Beyond The Fillet

Fergus Henderson was back in Australia last week lording over Nose to Tail dining.

Nose to Tail eating is a phrase that has become synonymous with the British chef of London’s St John restaurant. Think Fergus – think Nose to Tail – and you just have to think of the noble and versatile pig from whence his fried pigs tail, pigs head salad and trotter gear are so generously and lip-smackingly derived. Last week Fergus was presiding over a 13 course Nose to Tail lunch for Melbourne chefs at The European restaurant. Matching the accompanying wines with these morsels of offal and extremities was the challenge for Julian Langworthy, winemaker at Knappstein in the Clare Valley. As it turned out, it was not such a challenge as Julian is a pretty serious pig fancier in his own right.

Each year, in the brewery at Knappsteins Enterprise Winery, Julian hangs a haunch of prosciutto to age that he has lovingly cured himself. He has recently bought a property in Clare with its own smokehouse and in the back paddock are three little pigs, black hairy Berkshire pigs, which will become next year’s prosciutto.

Literally up to his elbows in vintage Julian stole away to meet Fergus and experience his own matching of Knappstein wines with the porcine offerings that Fergus and The European’s chef Ian Curley turned out.

If the menu covered the gamut of textures and flavours from all parts of the pig , the Knappstein portfolio of wines were up to it.

From the limited release 2009 Germanic style 8.8.18 riesling and its 2009 hand picked riesling stable mate, to a eucalyptus and cassis 2007 cabernet merlot and an uplifting sparkling shiraz with its balanced combination of tannins and sweetness, the wines were all on the money. And it was the exceptionally food-sympathetic Knappstein lager that was the accompanying beer.

Flavour and texture together with counter balances of fat and acid are the Fergus and St John way. Pork spleen, presented as a slow poached rotolo was reminiscent of a good quality liverwurst in flavour and the texture of slow cooked calamari. The crispy tail was unctuous and moist, the brawn and pigs ear terrine deliciously al dente and …well…delicious.

Fergus has an endearing oratory style. When speaking of his food – his brow furrows, he looks into the middle distance and launches into a considered treatise on the appeal and nuances of his choices of cut ”beyond the fillet”. His affliction with Parkinson’s deliberates his speech and physically peppers it with Joe Cocker-like gestures. To be in his company is akin to being with an ebullient culinary combination of Stephen Fry and animated Cocker.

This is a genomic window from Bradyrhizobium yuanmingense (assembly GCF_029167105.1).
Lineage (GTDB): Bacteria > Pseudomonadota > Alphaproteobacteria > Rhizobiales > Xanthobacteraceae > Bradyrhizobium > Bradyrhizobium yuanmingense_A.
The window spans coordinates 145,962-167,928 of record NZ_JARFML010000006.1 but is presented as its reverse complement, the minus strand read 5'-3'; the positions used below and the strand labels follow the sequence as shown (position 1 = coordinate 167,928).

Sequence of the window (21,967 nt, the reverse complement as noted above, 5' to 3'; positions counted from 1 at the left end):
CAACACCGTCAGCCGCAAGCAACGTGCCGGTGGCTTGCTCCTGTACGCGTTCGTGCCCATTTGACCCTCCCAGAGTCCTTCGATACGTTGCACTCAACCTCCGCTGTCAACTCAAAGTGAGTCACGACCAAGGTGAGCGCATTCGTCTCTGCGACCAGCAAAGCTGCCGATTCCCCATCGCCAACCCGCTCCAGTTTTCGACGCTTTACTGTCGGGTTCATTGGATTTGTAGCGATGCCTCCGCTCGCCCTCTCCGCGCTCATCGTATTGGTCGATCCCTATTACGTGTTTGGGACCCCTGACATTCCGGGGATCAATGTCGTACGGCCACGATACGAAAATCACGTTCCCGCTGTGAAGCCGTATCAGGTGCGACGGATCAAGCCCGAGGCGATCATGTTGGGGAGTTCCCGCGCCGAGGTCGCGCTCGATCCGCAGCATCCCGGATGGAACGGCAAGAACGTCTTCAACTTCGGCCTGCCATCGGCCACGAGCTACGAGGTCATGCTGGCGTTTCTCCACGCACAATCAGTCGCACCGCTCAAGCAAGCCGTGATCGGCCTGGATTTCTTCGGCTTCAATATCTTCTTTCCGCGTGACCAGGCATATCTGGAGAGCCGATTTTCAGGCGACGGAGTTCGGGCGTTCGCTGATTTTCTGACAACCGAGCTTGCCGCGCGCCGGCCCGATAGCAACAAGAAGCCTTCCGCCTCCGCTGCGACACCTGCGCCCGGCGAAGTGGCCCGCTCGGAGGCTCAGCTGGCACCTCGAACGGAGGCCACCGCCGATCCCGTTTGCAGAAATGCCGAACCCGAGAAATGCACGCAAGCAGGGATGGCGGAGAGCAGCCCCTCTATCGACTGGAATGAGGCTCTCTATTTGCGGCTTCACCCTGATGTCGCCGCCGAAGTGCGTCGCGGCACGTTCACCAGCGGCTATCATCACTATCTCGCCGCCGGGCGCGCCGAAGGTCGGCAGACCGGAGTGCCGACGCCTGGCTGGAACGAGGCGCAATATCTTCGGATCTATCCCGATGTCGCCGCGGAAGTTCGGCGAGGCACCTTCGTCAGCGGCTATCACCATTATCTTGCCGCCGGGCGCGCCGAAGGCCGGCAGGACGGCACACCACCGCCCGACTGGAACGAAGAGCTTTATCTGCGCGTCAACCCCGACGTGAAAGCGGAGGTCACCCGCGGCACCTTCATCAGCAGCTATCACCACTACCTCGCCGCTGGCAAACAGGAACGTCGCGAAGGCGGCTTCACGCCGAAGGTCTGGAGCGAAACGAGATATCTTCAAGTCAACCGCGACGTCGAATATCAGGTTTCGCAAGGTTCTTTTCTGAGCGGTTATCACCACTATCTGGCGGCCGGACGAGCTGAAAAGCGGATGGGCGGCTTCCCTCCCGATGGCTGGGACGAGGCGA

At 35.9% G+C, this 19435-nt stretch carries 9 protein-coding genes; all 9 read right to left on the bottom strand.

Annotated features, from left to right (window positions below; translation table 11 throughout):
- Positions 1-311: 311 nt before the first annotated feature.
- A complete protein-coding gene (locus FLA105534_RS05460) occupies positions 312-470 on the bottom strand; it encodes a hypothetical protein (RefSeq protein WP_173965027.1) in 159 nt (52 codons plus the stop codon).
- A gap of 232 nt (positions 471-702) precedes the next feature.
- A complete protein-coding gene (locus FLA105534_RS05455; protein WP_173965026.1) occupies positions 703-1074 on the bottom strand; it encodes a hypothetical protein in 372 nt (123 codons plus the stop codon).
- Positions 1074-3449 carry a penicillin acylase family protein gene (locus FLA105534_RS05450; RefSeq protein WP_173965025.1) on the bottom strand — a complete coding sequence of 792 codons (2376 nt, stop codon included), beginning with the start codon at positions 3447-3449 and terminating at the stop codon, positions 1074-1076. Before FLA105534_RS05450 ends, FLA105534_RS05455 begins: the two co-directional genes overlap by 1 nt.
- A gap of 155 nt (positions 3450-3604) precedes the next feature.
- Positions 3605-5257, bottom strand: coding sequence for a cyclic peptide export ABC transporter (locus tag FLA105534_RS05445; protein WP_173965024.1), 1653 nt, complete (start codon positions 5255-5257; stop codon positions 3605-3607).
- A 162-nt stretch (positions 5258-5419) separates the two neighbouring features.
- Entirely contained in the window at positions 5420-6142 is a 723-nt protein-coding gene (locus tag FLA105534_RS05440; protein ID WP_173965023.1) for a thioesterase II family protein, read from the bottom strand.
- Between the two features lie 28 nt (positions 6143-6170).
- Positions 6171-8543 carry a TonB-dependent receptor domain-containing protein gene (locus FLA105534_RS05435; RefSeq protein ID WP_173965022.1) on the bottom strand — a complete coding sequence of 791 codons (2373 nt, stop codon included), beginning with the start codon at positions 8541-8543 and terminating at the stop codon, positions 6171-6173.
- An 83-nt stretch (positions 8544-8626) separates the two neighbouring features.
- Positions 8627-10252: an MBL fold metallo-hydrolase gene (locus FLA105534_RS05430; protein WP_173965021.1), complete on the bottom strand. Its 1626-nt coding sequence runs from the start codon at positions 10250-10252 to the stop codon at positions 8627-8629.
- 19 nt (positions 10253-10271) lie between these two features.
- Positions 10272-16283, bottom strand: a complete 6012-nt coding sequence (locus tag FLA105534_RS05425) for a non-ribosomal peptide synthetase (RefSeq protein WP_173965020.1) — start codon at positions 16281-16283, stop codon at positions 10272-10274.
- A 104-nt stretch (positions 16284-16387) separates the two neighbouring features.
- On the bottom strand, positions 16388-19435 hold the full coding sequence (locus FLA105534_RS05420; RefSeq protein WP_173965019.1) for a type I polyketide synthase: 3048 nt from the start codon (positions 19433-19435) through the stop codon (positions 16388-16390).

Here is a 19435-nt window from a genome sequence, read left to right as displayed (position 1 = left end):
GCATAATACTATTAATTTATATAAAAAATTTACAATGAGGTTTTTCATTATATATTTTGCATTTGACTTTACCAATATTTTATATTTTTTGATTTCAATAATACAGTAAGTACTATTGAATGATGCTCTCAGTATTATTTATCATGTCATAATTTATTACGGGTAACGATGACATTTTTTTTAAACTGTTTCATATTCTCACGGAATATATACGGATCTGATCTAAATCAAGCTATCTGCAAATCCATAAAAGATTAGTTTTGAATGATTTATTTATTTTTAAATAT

While his Nose to Tail philosophy is in homage to the many overlooked tasty bits of the beast he insists that it is: “ingenuous to knock an animal on the head and not enjoy it in its entirety”. This almost anthropomorphic view carries through to when he pontificates on his dishes. On the elements of a salad he says the components “should be friends rather than making love” or “the extremities, the snout, the trail, the trotters – purgatory between fat and flesh … “

There should be more Fergus Hendersons in the world.

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Comments
One Response to “Beyond The Fillet”
  1. Great article. I’m a big fan of the guy and his restaurant. My favourite when I visited was the seared ox heart served with beetroot and horseradish. It is interesting how many people go on about the eating of offal in a fundamentalist way as though they are doing the world a favour, when it should merely be seen as a normal way of life. It’s not that it should be eaten on principle but eaten because its delicious.

    Either way, I agree with your point, there should indeed be more Fergus Hendersons in the world.

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